Horror changes depending on who’s making it. This is because we have our own ideas of what counts as terrifying and what makes good horror good.
Before the days of the internet and the storytelling culture that is uniquely characteristic of online horror, the genre used to be defined by big-name studios whose resources made them the only ones with enough reach to popularize tropes and ideas in horror fiction. But with the rise of internet forums and accessible personal blogs came what we would later look back on as the creepypasta subgenre of horror.
The word ‘creepypasta’ is an evolution of the term ‘copypasta’, a portmanteau of the words ‘copy’ and ‘pasted’. The word first emerged from 4chan in the early 2000s to refer to horror stories shared online that were often copied, pasted, and re-posted in what can only be described as a game of online horror literature telephone.
Creepypastas have since evolved from their simple, and admittedly often low quality, origins to become the more refined forms of internet horror that we see today. Continuing and improving on the traditional narrative style of many creepypastas, r/nosleep is the current home to many of the internet’s newest horror stories. Members upload their tales of fright onto Reddit and let other horror fans decide whether their work skyrockets in popularity or disappears into the shadowy bowels of the web.
Another child of the creepypasta trend is the SCP Foundation, a website that hosts the internet’s most bizarre and terrifying creatures while presenting itself as a covert organization that tracks down and contains anomalies. Its first supernatural entity, SCP 173, was sparked by an avant-garde sculpture from a Japanese art gallery.
But before the SCP Foundation and its collection of anomalies could run, creepypasta characters walked.
If there’s one creepypasta character that truly entered urban legend status, it’s Slenderman. This tall, dark, and murderous figure of internet horror first appeared online on a Something Awful thread where members shared images they altered to look like evidence of the supernatural. User Victor Surge, who was later revealed to be Eric Knudsen, contributed two black and white photos that featured a blurred, towering figure hidden somewhere in the background of his otherwise normal photographs.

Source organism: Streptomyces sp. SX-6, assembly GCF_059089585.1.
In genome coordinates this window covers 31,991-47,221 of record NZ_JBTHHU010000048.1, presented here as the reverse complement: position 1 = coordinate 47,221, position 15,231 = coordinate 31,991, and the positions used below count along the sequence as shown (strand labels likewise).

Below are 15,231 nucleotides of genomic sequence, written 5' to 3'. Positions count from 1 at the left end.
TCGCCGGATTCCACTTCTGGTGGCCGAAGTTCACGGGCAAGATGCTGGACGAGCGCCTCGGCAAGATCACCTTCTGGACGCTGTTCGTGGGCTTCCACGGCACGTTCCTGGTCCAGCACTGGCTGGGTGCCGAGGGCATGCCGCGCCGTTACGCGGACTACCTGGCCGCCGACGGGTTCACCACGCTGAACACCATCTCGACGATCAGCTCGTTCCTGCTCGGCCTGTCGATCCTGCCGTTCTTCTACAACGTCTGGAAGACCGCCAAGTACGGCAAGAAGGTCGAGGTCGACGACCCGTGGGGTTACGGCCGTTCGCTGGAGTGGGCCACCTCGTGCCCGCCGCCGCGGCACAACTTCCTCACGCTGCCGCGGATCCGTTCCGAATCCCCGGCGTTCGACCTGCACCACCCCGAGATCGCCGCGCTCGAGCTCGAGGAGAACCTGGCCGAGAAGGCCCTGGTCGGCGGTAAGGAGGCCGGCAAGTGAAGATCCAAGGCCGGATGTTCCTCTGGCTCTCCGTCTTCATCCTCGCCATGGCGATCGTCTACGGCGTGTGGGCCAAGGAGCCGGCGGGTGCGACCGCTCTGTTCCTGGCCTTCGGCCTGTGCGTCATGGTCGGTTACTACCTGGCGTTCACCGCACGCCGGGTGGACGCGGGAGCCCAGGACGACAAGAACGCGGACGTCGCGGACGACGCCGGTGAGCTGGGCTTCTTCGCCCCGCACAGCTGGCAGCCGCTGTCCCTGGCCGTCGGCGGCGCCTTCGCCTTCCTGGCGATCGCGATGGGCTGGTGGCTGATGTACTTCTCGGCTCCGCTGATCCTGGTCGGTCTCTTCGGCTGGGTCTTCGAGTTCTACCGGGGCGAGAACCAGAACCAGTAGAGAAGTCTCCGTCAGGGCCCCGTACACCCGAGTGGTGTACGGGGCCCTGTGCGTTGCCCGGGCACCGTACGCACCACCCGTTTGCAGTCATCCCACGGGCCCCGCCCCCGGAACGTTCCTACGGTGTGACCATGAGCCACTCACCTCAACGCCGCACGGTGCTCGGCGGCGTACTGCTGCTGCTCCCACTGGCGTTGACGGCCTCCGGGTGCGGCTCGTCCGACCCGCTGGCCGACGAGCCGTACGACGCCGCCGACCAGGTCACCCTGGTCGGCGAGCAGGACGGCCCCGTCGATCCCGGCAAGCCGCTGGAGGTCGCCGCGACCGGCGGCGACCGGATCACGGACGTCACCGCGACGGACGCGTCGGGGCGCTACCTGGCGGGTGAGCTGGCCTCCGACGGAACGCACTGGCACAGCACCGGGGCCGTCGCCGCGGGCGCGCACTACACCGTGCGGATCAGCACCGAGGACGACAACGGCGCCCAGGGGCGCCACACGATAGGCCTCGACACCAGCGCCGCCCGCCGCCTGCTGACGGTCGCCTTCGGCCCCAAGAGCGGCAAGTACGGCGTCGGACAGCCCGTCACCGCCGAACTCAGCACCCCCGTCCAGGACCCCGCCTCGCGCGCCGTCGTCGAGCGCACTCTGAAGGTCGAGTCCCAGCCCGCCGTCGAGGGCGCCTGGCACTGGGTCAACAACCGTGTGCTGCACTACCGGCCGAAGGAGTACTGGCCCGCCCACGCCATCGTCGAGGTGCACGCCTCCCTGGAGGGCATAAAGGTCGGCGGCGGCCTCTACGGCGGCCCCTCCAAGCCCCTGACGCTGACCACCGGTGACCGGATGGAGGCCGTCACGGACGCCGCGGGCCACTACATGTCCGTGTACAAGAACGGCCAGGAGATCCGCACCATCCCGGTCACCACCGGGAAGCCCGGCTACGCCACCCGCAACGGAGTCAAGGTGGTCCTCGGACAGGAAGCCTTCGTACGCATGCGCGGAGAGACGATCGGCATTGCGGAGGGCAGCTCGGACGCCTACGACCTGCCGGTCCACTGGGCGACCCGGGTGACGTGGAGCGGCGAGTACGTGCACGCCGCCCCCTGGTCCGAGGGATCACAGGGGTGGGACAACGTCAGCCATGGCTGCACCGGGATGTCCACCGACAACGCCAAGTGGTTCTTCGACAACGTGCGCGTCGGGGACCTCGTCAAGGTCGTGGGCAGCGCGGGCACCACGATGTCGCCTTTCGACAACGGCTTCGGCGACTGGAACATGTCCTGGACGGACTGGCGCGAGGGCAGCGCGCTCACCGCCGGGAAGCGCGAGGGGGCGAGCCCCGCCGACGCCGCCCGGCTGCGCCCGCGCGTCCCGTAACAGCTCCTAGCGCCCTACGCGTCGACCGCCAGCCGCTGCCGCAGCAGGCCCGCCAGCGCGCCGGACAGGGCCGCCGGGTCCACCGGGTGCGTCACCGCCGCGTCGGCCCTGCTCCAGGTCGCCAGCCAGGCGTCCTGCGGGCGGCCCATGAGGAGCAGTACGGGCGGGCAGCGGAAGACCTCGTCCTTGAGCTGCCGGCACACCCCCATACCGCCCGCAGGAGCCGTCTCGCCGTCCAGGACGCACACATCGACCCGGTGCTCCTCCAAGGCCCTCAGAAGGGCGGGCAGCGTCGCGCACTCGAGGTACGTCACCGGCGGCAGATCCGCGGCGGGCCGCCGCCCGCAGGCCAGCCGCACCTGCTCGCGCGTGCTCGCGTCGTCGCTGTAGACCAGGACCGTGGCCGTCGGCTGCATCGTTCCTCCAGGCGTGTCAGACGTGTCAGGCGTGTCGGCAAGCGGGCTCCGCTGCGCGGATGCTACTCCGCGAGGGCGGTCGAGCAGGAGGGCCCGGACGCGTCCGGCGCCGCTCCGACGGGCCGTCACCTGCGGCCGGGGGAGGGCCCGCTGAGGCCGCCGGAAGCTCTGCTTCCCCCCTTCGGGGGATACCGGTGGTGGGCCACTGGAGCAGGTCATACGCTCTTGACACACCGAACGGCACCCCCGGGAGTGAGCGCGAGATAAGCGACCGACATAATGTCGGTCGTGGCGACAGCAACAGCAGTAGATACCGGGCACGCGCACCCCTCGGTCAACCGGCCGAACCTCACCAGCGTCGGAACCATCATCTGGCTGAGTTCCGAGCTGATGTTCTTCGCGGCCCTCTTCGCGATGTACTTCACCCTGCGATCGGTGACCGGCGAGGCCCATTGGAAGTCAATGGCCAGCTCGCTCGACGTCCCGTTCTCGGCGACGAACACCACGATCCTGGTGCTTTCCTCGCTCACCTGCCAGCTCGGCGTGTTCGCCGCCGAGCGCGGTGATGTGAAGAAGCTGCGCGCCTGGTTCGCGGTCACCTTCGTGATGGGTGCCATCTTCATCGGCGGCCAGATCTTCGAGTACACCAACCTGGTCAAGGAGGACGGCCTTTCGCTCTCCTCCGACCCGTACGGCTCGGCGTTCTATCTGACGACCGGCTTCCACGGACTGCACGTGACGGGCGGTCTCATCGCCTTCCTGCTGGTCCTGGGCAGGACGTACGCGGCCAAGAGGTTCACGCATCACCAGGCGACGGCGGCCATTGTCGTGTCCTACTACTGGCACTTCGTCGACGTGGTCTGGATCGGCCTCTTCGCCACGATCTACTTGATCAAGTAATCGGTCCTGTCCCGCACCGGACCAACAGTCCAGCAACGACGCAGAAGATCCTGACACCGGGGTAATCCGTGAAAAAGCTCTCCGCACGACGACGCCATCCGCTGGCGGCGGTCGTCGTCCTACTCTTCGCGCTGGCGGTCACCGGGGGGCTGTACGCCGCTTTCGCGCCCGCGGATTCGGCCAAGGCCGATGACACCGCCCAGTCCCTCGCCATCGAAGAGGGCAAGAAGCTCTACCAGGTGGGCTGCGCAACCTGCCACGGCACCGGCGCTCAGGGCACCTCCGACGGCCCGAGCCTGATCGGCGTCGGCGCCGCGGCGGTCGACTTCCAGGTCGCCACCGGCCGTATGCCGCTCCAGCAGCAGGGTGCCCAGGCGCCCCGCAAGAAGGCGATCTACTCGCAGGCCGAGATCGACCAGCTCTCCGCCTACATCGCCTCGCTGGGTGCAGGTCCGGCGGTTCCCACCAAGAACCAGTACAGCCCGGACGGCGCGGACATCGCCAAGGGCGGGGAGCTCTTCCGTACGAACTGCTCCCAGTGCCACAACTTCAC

Gerogerigege, the user who started the thread, inspired this classic creepypasta character when he posted: “I always wondered if it were possible to get one of my own chops in a book, documentary, or website just by casually leaking it out into the web — whether they’d be supplements to bogus stories or not.” Little did he know, it was Victor Surge’s work that would skyrocket into fame, not his.]
Slenderman, sometimes shortened to ‘Slendy’, captured the imagination of early 2000s horror fans. Inspired by the works of H.P Lovecraft, Eric Knudsen’s Slenderman had touches of Lovecraft’s unnamable brand of cosmic horror. Though there is a mythos around what Slenderman is and how he can be stopped, his ambiguous origins and methods of killing were what made the character the classic he is today.
Slenderman appears to his victims as a tall figure in a bespoke black suit. This classy creepypasta character may not have a face but he knows the importance of making a good first impression, especially when you’re going to be using your tentacles to murder an unsuspecting victim.
The creepypasta character has since become the subject of further fiction, going so far as to get his own movie and videogame adaptations. While the game was a huge hit that struck while the iron of Slendy’s fame was hot, the movie came dreadfully late and played out more like a conventional horror movie, disappointing fans of the urban legend who were looking for Slenderman’s unique flavor of terror.
Jeff the Killer
A sharp contrast to Slenderman, Jeff the Killer is a creepypasta based on a photograph of a human face that has been heavily altered to look unrecognizable as a normal human face. Skin as white as snow, blood-red lips, and dark eyes make this creepypasta character something of a horror Snow White.
YouTuber Sesseur essentially created this online urban legend when he uploaded a 2-minute video showing an entity he called ‘Jack the Killer’. The origin story for this creepypasta character is that he spilled a bucket of acid on his face while cleaning his bathtub, resulting in horrific burns that left his face a melted, near featureless mass.
In the heyday of creepypasta, Jeff the Killer was widely recognized as a creepypasta character in the same league as Slenderman. While he hasn’t stood the test of time half as well as his dapper colleague, Jeff the Killer did inspire newer creepypasta characters like The Crooked Man.
The Rake is a creepypasta character that shares the key element that allowed Slenderman to age so well: it was unexplainable by nature. The ambiguous cryptid is a child of 4chan’s /b/board where an anonymous user started a thread asking if they can create a new monster. Just like Slenderman, the Rake was created with the express purpose of becoming a lasting urban legend and 4chan did just that.